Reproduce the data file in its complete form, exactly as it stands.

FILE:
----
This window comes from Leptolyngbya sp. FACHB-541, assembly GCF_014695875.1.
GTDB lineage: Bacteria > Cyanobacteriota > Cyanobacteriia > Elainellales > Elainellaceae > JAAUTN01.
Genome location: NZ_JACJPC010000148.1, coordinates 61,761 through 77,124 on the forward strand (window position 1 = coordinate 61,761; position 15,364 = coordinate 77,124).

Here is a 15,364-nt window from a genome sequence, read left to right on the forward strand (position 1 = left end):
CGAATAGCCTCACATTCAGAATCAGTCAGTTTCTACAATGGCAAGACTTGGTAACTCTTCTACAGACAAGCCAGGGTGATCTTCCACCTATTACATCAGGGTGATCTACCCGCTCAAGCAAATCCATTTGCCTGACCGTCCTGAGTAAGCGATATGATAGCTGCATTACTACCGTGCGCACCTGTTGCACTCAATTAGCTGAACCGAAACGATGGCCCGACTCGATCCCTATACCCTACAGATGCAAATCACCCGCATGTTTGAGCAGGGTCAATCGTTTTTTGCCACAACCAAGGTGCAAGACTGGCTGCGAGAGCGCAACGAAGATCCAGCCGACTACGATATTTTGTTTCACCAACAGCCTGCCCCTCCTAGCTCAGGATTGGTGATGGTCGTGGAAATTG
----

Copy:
This window comes from Leptolyngbya sp. FACHB-541, assembly GCF_014695875.1.
GTDB lineage: Bacteria > Cyanobacteriota > Cyanobacteriia > Elainellales > Elainellaceae > JAAUTN01.
Genome location: NZ_JACJPC010000148.1, coordinates 61,761 through 77,124 on the forward strand (window position 1 = coordinate 61,761; position 15,364 = coordinate 77,124).

Here is a 15,364-nt window from a genome sequence, read left to right on the forward strand (position 1 = left end):
CGAATAGCCTCACATTCAGAATCAGTCAGTTTCTACAATGGCAAGACTTGGTAACTCTTCTACAGACAAGCCAGGGTGATCTTCCACCTATTACATCAGGGTGATCTACCCGCTCAAGCAAATCCATTTGCCTGACCGTCCTGAGTAAGCGATATGATAGCTGCATTACTACCGTGCGCACCTGTTGCACTCAATTAGCTGAACCGAAACGATGGCCCGACTCGATCCCTATACCCTACAGATGCAAATCACCCGCATGTTTGAGCAGGGTCAATCGTTTTTTGCCACAACCAAGGTGCAAGACTGGCTGCGAGAGCGCAACGAAGATCCAGCCGACTACGATATTTTGTTTCACCAACAGCCTGCCCCTCCTAGCTCAGGATTGGTGATGGTCGTGGAAATTG